↓ Skip to main content

Antibiotic perturbation of the murine gut microbiome enhances the adiposity, insulin resistance, and liver disease associated with high-fat diet

Overview of attention for article published in Genome Medicine, April 2016
Altmetric Badge

About this Attention Score

  • In the top 25% of all research outputs scored by Altmetric
  • High Attention Score compared to outputs of the same age (86th percentile)
  • Average Attention Score compared to outputs of the same age and source

Mentioned by

blogs
1 blog
twitter
12 X users

Citations

dimensions_citation
157 Dimensions

Readers on

mendeley
264 Mendeley
You are seeing a free-to-access but limited selection of the activity Altmetric has collected about this research output. Click here to find out more.
Title
Antibiotic perturbation of the murine gut microbiome enhances the adiposity, insulin resistance, and liver disease associated with high-fat diet
Published in
Genome Medicine, April 2016
DOI 10.1186/s13073-016-0297-9
Pubmed ID
Authors

Douglas Mahana, Chad M. Trent, Zachary D. Kurtz, Nicholas A. Bokulich, Thomas Battaglia, Jennifer Chung, Christian L. Müller, Huilin Li, Richard A. Bonneau, Martin J. Blaser

Abstract

Obesity, type 2 diabetes, and non-alcoholic fatty liver disease (NAFLD) are serious health concerns, especially in Western populations. Antibiotic exposure and high-fat diet (HFD) are important and modifiable factors that may contribute to these diseases. To investigate the relationship of antibiotic exposure with microbiome perturbations in a murine model of growth promotion, C57BL/6 mice received lifelong sub-therapeutic antibiotic treatment (STAT), or not (control), and were fed HFD starting at 13 weeks. To characterize microbiota changes caused by STAT, the V4 region of the 16S rRNA gene was examined from collected fecal samples and analyzed. In this model, which included HFD, STAT mice developed increased weight and fat mass compared to controls. Although results in males and females were not identical, insulin resistance and NAFLD were more severe in the STAT mice. Fecal microbiota from STAT mice were distinct from controls. Compared with controls, STAT exposure led to early conserved diet-independent microbiota changes indicative of an immature microbial community. Key taxa were identified as STAT-specific and several were found to be predictive of disease. Inferred network models showed topological shifts concurrent with growth promotion and suggest the presence of keystone species. These studies form the basis for new models of type 2 diabetes and NAFLD that involve microbiome perturbation.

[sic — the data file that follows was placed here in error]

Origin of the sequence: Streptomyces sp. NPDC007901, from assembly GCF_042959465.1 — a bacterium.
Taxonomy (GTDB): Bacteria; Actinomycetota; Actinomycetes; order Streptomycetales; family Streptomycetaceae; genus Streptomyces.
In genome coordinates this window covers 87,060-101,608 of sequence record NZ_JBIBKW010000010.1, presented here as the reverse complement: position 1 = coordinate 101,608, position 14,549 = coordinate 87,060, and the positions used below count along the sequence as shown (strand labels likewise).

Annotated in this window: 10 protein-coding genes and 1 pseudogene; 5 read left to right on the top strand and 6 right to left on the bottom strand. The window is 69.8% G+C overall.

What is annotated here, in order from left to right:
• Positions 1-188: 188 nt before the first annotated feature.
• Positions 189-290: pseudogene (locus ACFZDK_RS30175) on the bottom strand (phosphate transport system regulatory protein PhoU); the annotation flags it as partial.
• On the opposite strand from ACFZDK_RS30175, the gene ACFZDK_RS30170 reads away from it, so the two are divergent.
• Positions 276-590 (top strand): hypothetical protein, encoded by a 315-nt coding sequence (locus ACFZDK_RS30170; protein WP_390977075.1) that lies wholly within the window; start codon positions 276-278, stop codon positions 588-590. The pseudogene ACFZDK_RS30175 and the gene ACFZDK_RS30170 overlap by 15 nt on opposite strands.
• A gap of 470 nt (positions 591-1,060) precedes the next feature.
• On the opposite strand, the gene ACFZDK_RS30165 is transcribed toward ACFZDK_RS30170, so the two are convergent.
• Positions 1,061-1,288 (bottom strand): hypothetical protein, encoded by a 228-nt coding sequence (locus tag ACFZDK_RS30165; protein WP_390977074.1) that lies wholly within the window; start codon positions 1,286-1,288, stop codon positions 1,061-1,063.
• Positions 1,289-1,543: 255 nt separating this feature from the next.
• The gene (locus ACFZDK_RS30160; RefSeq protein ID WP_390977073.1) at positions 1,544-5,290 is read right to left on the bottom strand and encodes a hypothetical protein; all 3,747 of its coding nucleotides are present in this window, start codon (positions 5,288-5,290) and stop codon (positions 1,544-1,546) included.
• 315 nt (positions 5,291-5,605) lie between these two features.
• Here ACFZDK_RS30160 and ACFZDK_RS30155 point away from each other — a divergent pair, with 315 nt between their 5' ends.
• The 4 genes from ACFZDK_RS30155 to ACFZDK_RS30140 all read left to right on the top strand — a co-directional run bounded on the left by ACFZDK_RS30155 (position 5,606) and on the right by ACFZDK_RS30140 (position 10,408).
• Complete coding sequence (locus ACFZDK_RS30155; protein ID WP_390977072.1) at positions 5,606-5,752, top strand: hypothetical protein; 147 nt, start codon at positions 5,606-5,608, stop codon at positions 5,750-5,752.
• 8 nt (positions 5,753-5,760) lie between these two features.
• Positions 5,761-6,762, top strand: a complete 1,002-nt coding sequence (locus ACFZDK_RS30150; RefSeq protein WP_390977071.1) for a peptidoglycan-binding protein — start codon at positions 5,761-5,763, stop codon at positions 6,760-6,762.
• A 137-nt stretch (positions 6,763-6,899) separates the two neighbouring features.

X Demographics

X Demographics

The data shown below were collected from the profiles of 12 X users who shared this research output. Click here to find out more about how the information was compiled.
Mendeley readers

Mendeley readers

The data shown below were compiled from readership statistics for 264 Mendeley readers of this research output. Click here to see the associated Mendeley record.

Geographical breakdown

Country Count As %
United States 3 1%
Greece 1 <1%
Thailand 1 <1%
Brazil 1 <1%
Unknown 258 98%

Demographic breakdown

Readers by professional status Count As %
Student > Ph. D. Student 52 20%
Researcher 43 16%
Student > Master 37 14%
Student > Bachelor 34 13%
Professor > Associate Professor 9 3%
Other 30 11%
Unknown 59 22%
Readers by discipline Count As %
Agricultural and Biological Sciences 54 20%
Biochemistry, Genetics and Molecular Biology 39 15%
Medicine and Dentistry 29 11%
Immunology and Microbiology 19 7%
Pharmacology, Toxicology and Pharmaceutical Science 9 3%
Other 45 17%
Unknown 69 26%
Attention Score in Context

Attention Score in Context

This research output has an Altmetric Attention Score of 13. This is our high-level measure of the quality and quantity of online attention that it has received. This Attention Score, as well as the ranking and number of research outputs shown below, was calculated when the research output was last mentioned on 09 May 2016.
All research outputs
#2,417,813
of 22,865,319 outputs
Outputs from Genome Medicine
#562
of 1,443 outputs
Outputs of similar age
#41,002
of 299,013 outputs
Outputs of similar age from Genome Medicine
#20
of 35 outputs
Altmetric has tracked 22,865,319 research outputs across all sources so far. Compared to these this one has done well and is in the 89th percentile: it's in the top 25% of all research outputs ever tracked by Altmetric.
So far Altmetric has tracked 1,443 research outputs from this source. They typically receive a lot more attention than average, with a mean Attention Score of 25.8. This one has gotten more attention than average, scoring higher than 60% of its peers.
Older research outputs will score higher simply because they've had more time to accumulate mentions. To account for age we can compare this Altmetric Attention Score to the 299,013 tracked outputs that were published within six weeks on either side of this one in any source. This one has done well, scoring higher than 86% of its contemporaries.
We're also able to compare this research output to 35 others from the same source and published within six weeks on either side of this one. This one is in the 42nd percentile – i.e., 42% of its contemporaries scored the same or lower than it.